I'd agree with bonita123 - while I appreciate you haven't been on medication for the 20 years you've suffered from this for your personal reasons, I do think it's definitely something to consider. The best results come from a combination of medication, counselling/therapy and personal actions, so I'd recommend seeing a GP to start a course of medication (and counselling/therapy) soon! When I say personal actions, I mean a variety of things - exercise, nutrition, friends and family, fulfiling/meaningful charity or volunteering, meditation, goals etc. The most important thing is that if it was easy to recover from mental illness, services such as counselling and medication wouldn't be there. You don't have to go this alone - support is on hand in so many ways, if you want it (medication, counselling, therapy, Samaritans, MIND, 7 Cups of Tea etc)!.
When it comes to your past, I don't think it's something you overcome, but something you learn to accept has happened, and take forward. The aim is not to forget the past, but to find peace with it. Many times, there will be some things that have happened in the past that we blame ourselves for but seem unable to leave as resolved.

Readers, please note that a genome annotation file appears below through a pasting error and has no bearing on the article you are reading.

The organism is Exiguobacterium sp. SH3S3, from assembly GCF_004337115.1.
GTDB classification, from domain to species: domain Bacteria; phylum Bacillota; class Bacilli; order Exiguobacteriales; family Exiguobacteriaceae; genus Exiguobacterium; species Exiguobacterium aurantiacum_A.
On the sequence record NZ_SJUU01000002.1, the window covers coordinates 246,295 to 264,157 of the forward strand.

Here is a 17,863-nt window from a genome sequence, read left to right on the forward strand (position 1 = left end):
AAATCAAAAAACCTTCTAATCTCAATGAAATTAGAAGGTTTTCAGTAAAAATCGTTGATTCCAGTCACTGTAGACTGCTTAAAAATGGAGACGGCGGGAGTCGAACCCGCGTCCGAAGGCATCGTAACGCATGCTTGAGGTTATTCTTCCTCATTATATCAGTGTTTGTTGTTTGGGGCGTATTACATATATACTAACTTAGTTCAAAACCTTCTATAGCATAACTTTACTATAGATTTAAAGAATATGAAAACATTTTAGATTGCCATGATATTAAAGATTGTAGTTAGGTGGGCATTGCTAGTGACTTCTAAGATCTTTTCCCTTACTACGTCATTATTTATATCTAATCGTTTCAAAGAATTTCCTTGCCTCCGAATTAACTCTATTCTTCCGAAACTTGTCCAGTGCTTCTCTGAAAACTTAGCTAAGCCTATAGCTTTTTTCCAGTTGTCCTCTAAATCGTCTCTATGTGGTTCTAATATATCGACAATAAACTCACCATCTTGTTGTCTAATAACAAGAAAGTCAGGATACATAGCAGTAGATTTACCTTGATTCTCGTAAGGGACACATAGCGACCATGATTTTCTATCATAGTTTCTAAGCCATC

Speaking to others who have gone from severely mentally ill to recovered, they've all mentioned similar things that helped them. Some of the things I've mentioned earlier are key. But also, they mentioned that when things are really tough, taking note of the things that you care for the most, and using that as a marker of motivation. For many parents, it was their kids; for older people, it was their families; for some, it was their partner; for volunteers, it was duty to their charity. In this way, finding something to recover for can help - if you find it difficult to get better for getting better's sake, then focusing on getting better for someone/something can help!x
Much love <3